Improvement in inflation expectations continues, central bank says

Published 23.01.2020 20:46
In this file photo, the headquarters of the Central Bank of the Republic of Turkey CBRT is seen in Ankara. Reuters Photo
In this file photo, the headquarters of the Central Bank of the Republic of Turkey (CBRT) is seen in Ankara. (Reuters Photo)

Inflation expectations continue to improve and are broadly in line with the central bank's projection of 8.2% by year-end, the Central Bank of the Republic of Turkey (CBRT) said Thursday.

In the minutes of its policy meeting last week, released Thursday, the bank said its own policy will depend on further disinflation.

The bank cut its key interest rate to 11.25% earlier this month from 24% since July 2019 on the back of stabilizing lira and a drop in inflation, which was 11.8% in December.

Last year, it held eight monetary policy meetings, as interest rates fell by 1,200 basis points over the course of the year, from 24%. The bank scheduled 12 committee meetings for 2020.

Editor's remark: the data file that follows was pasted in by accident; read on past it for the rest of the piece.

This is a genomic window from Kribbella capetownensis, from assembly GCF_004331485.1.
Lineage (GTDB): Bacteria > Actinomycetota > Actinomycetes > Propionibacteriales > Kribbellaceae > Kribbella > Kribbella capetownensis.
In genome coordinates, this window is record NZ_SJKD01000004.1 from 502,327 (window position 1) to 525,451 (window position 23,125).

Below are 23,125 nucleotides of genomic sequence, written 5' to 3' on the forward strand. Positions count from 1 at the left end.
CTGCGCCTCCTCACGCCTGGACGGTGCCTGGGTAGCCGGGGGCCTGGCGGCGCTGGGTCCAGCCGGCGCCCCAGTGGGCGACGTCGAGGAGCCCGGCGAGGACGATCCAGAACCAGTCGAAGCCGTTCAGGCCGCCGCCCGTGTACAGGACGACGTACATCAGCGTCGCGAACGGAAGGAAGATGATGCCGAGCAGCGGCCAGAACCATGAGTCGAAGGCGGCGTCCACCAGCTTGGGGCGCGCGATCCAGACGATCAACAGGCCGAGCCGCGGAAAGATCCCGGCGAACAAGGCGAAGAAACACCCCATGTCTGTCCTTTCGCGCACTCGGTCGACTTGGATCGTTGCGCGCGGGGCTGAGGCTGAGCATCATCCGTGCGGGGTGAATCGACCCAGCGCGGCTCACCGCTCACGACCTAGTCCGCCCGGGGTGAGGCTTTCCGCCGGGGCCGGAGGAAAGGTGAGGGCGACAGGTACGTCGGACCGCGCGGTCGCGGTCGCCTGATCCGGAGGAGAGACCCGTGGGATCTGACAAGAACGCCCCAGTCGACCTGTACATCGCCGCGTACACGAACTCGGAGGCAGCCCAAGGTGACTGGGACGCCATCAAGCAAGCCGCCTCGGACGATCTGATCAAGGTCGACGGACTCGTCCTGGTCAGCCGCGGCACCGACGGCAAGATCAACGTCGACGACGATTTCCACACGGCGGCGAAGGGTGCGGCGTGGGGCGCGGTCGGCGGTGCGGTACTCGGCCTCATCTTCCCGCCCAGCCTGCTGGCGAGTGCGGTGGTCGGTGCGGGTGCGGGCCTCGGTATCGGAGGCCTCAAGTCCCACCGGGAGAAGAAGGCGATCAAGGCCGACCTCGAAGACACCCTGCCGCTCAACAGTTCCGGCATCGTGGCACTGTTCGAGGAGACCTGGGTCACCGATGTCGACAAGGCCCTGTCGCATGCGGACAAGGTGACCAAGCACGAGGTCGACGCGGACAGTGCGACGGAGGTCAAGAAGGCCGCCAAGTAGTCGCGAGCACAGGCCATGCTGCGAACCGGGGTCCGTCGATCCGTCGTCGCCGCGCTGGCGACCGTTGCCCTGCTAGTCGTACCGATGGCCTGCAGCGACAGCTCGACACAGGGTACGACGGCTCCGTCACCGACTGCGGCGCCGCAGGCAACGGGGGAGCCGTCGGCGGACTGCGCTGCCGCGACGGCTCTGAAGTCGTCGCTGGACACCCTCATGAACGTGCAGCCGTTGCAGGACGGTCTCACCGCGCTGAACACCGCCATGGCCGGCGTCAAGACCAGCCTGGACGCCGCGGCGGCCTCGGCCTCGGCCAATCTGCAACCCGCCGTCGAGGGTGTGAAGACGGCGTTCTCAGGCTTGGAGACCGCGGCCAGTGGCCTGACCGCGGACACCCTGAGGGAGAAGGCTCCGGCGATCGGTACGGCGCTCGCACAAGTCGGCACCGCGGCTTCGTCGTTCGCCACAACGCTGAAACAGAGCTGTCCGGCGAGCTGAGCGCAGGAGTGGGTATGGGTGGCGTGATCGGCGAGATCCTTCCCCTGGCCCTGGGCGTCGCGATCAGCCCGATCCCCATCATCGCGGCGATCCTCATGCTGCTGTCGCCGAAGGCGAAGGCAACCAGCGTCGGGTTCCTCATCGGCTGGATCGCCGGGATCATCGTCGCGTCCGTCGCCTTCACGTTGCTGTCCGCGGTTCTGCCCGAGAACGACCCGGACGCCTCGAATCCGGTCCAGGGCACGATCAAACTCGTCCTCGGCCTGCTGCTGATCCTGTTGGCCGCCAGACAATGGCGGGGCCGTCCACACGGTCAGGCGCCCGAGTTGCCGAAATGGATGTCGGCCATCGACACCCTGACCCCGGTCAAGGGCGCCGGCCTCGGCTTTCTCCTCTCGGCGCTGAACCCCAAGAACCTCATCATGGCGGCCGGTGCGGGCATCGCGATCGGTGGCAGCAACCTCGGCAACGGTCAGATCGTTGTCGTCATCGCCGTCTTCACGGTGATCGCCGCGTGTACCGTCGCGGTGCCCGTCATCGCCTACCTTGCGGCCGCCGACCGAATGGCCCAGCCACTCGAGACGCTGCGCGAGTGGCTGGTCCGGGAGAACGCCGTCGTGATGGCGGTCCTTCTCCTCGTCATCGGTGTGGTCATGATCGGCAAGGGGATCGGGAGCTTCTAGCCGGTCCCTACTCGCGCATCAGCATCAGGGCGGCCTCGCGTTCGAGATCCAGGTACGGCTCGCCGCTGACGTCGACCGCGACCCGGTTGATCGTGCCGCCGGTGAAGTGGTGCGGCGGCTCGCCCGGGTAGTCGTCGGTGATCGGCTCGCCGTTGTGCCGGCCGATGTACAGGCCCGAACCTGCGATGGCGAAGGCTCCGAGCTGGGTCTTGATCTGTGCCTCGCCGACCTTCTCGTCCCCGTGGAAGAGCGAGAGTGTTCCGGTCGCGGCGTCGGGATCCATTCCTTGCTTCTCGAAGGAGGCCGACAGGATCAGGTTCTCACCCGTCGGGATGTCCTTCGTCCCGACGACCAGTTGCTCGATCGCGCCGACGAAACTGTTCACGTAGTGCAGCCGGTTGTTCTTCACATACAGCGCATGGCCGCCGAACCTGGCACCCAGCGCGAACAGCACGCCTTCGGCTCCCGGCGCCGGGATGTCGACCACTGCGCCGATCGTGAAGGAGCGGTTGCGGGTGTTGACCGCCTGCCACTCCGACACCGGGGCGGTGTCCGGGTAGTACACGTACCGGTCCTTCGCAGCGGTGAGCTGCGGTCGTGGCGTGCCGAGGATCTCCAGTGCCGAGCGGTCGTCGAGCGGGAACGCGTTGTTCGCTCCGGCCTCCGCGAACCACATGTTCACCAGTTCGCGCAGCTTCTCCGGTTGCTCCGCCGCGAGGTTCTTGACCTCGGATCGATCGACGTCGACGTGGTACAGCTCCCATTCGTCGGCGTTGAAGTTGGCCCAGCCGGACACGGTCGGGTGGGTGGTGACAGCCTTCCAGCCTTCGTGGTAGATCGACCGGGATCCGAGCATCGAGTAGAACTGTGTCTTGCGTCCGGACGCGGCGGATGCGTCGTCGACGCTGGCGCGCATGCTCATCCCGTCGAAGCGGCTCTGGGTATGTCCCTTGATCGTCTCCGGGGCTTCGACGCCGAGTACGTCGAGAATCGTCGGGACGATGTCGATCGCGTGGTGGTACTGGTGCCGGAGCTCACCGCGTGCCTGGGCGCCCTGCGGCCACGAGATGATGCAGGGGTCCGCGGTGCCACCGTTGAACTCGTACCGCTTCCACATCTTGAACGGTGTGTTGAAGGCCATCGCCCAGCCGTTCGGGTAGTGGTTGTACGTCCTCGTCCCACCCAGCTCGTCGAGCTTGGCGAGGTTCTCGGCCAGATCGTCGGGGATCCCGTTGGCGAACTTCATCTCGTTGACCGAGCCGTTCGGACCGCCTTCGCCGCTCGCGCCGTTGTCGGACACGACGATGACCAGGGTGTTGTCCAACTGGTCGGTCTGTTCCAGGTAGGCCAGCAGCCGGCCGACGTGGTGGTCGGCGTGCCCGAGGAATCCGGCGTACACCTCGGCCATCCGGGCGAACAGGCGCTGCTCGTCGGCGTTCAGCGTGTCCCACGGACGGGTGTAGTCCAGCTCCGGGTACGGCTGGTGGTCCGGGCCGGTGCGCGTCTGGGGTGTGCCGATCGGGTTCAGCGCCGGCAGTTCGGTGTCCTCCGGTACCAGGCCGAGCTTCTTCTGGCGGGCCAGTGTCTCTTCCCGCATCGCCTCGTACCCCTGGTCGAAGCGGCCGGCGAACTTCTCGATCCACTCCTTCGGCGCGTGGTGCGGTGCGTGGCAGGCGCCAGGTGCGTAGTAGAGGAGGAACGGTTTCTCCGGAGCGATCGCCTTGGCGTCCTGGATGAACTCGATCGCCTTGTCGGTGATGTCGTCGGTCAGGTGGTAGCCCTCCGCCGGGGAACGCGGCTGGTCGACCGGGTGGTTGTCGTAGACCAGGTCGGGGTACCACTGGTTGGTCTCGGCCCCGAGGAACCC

Inflation has been a pressing issue for the economy since the second half of 2018, when it surged to almost 25.24% in October as steep depreciation in the Turkish lira pushed up the price of imported goods.

The inflation rate in December came in at 11.84%. Turkey was expected to close 2019 with inflation at around 12%, as laid out in the New Economic Program (NEP) for 2020-2022 announced by the government in September 2019. The program forecasts inflation to stand at 8.5% in 2020, 6.0% in 2021 and 4.9% in 2022.

Turkish policymakers must keep a lid on financial volatility and deliver predictable fiscal policies to keep the economic recovery on track, the bank said.

To "minimize a likely inflation-growth trade-off, it will be crucial that macro-financial policies (reduce) financial volatility ... and that the predictability of the fiscal policy continues to be reinforced," it added.

While the bank has said it has less room to continue easing policy, analysts expect it to cut rates a little more in the coming months.

"Keeping the disinflation process on track with the targeted path requires the continuation of a cautious monetary stance," the bank said in the minutes. Policies will hinge on "indicators of the underlying inflation trend to ensure the continuation of the disinflation process," it added.

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